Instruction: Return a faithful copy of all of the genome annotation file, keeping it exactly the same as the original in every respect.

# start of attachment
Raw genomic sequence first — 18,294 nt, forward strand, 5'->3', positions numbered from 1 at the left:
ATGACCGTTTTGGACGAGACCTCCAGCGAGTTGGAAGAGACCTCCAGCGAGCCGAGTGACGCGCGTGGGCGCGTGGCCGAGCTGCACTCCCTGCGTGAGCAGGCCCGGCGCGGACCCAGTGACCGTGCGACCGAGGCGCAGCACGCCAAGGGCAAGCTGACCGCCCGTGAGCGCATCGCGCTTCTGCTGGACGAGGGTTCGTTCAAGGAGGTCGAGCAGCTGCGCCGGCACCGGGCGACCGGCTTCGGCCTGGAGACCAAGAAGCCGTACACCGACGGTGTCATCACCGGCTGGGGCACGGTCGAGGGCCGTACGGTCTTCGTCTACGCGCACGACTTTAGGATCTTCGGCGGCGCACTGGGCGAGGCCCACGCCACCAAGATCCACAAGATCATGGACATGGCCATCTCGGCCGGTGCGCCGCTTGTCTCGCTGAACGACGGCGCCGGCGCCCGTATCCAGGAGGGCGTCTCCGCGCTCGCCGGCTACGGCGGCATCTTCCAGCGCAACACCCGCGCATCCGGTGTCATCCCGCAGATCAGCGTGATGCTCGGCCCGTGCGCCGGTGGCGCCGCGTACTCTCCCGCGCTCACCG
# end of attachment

Raw genomic sequence first — 18,294 nt, forward strand, 5'->3', positions numbered from 1 at the left:
ATGACCGTTTTGGACGAGACCTCCAGCGAGTTGGAAGAGACCTCCAGCGAGCCGAGTGACGCGCGTGGGCGCGTGGCCGAGCTGCACTCCCTGCGTGAGCAGGCCCGGCGCGGACCCAGTGACCGTGCGACCGAGGCGCAGCACGCCAAGGGCAAGCTGACCGCCCGTGAGCGCATCGCGCTTCTGCTGGACGAGGGTTCGTTCAAGGAGGTCGAGCAGCTGCGCCGGCACCGGGCGACCGGCTTCGGCCTGGAGACCAAGAAGCCGTACACCGACGGTGTCATCACCGGCTGGGGCACGGTCGAGGGCCGTACGGTCTTCGTCTACGCGCACGACTTTAGGATCTTCGGCGGCGCACTGGGCGAGGCCCACGCCACCAAGATCCACAAGATCATGGACATGGCCATCTCGGCCGGTGCGCCGCTTGTCTCGCTGAACGACGGCGCCGGCGCCCGTATCCAGGAGGGCGTCTCCGCGCTCGCCGGCTACGGCGGCATCTTCCAGCGCAACACCCGCGCATCCGGTGTCATCCCGCAGATCAGCGTGATGCTCGGCCCGTGCGCCGGTGGCGCCGCGTACTCTCCCGCGCTCACCG